Hold the turkey: Vegetarians, vegans prepare for pre-Thanksgiving potluck

This is the time of year when Nina Casalena test-cooks whatever she plans to bring to the Vegetarian Resource Group's annual pre-Thanksgiving potluck dinner in Roland Park.

"It's a dry run," said Casalena, 22, who lives with her twin sister, Taylor. "I usually make her eat it."


Last week, substituting almond milk for dairy milk, Casalena, the Vegetarian Resource Group's part-time outreach coordinator, baked vegan Snickerdoodle cookies in the large kitchen of their apartment in Abell, in anticipation of the group's 33rd annual potluck, which is scheduled for Nov. 23 at the North Baltimore Mennonite Church in Roland Park.

About 100 people from around the Baltimore region are expected to attend and are encouraged to bring vegan (pronounced vee-gan) dishes, made without meat, fish, fowl, milk, cheese, eggs, honey or any other animal-derived ingredients.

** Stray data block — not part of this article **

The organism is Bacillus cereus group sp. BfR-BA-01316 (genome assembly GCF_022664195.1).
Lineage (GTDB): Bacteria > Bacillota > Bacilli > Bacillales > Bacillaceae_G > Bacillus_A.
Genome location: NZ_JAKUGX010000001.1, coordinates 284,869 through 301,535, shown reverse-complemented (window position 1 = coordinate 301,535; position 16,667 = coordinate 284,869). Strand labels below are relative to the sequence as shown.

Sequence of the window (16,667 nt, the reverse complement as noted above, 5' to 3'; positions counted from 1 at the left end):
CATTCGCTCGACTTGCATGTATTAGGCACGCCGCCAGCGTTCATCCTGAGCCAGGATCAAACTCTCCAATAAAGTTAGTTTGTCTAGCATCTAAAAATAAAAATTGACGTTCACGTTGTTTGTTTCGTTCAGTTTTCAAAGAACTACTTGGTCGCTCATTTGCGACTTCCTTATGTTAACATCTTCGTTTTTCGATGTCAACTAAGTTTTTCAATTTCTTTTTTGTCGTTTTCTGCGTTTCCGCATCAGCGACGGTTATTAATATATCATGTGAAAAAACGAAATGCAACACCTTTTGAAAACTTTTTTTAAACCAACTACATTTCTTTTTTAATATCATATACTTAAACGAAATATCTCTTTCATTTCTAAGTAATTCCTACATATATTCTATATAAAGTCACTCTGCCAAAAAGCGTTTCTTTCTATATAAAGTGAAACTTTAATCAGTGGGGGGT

Casalena said she's not much of a cook and eats at restaurants like Red Emma's downtown more often than not.

"To be perfectly honest, I made the Snickerdoodles because they're my foolproof," she said. "I know they're good."

Helping her was a more experienced cook, Dina Gharib, 19, of Perry Hall, a Vegetarian Resource Group intern and student at the University of Maryland Baltimore County. Gharib made a puff pastry called Seitan Wellington. Seitan is a meat substitute made of wheat gluten and sometimes known as "wheat meat."

"That's a little more gourmet," Casalena said.


Together, they tossed a tempting salad of mixed greens, pomegranate seeds, walnuts, tomatoes, craisins, avocado and apple.

"That's a huge salad," Casalena said.

Gharib, born in Egypt, is vegetarian and thinking about going vegan. Casalena has been vegan for four years and was a vegetarian for two years before that. They cited reasons ranging from wanting to eat healthy to protesting the killing or perceived mistreatment of animals.